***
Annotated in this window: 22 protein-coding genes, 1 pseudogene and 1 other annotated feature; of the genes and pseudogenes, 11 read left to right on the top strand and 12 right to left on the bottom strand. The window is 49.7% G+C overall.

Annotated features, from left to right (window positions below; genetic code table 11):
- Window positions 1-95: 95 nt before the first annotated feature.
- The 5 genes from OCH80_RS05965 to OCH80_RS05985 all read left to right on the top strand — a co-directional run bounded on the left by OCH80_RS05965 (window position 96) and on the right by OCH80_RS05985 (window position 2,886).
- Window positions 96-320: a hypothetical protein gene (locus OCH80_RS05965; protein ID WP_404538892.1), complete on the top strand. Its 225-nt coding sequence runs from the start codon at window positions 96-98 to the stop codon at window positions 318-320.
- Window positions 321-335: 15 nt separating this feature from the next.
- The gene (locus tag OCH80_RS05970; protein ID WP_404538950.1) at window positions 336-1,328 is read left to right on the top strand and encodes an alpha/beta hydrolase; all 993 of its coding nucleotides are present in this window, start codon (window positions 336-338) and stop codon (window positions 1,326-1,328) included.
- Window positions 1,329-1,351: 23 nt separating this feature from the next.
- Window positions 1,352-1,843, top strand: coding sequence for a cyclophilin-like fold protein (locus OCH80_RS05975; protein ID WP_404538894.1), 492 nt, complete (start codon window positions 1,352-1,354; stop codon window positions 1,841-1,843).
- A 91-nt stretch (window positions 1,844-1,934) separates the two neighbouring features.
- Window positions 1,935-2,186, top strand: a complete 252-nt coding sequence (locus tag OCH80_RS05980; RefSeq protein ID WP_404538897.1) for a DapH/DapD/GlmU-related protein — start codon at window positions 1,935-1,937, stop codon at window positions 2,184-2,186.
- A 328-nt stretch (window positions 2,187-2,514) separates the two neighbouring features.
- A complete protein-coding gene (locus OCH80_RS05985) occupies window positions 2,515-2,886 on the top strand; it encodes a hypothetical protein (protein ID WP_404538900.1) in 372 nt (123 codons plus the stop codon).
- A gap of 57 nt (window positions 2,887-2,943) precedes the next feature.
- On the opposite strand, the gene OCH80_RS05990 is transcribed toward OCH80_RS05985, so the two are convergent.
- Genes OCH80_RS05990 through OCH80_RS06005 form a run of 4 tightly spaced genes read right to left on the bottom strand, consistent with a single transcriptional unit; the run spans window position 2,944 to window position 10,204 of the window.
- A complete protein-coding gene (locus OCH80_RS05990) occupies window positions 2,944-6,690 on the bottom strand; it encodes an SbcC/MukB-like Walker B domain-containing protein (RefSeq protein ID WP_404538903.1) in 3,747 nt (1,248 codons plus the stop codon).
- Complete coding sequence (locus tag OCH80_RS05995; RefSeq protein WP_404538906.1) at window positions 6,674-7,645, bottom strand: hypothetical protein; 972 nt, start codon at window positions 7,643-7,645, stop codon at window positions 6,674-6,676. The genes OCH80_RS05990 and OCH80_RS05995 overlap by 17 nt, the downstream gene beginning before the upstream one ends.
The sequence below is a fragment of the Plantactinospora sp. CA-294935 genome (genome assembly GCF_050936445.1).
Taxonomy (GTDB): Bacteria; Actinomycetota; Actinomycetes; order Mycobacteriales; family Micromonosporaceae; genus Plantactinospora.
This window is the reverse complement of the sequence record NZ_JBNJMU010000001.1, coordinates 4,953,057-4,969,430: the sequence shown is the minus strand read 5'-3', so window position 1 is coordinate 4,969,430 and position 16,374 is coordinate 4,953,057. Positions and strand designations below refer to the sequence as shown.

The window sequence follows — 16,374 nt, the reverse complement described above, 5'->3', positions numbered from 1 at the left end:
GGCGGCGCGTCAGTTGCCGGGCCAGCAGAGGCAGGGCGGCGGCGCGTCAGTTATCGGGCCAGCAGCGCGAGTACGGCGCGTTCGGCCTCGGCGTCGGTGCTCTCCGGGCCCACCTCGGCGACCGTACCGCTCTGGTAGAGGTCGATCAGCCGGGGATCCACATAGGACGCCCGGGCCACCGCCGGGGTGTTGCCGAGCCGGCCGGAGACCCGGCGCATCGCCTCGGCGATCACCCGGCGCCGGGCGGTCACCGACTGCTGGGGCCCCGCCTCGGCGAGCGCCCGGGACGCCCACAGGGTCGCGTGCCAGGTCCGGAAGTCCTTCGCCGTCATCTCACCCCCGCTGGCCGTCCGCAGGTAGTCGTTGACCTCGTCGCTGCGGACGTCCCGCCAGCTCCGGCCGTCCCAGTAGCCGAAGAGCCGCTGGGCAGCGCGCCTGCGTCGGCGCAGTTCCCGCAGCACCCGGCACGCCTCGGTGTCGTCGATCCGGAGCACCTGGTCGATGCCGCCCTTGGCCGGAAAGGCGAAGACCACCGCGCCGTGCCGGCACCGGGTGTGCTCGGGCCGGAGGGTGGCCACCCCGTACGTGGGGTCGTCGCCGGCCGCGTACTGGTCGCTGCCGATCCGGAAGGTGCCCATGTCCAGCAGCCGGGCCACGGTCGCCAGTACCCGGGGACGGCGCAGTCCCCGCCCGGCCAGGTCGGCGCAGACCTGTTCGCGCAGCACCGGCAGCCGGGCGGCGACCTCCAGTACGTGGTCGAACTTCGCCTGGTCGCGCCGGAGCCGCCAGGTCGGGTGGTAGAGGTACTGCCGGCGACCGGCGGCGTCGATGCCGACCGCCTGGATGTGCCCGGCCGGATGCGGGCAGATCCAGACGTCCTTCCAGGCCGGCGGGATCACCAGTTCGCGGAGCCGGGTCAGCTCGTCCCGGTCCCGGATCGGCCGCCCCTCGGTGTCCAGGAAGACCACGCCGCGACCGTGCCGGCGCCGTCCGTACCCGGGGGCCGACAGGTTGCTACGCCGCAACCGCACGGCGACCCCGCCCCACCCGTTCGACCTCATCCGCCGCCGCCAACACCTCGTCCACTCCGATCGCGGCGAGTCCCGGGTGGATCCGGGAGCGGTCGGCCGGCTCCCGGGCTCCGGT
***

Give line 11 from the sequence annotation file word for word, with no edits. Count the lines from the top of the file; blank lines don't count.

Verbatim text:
- Window positions 1,935-2,186, top strand: a complete 252-nt coding sequence (locus tag OCH80_RS05980; RefSeq protein ID WP_404538897.1) for a DapH/DapD/GlmU-related protein — start codon at window positions 1,935-1,937, stop codon at window positions 2,184-2,186.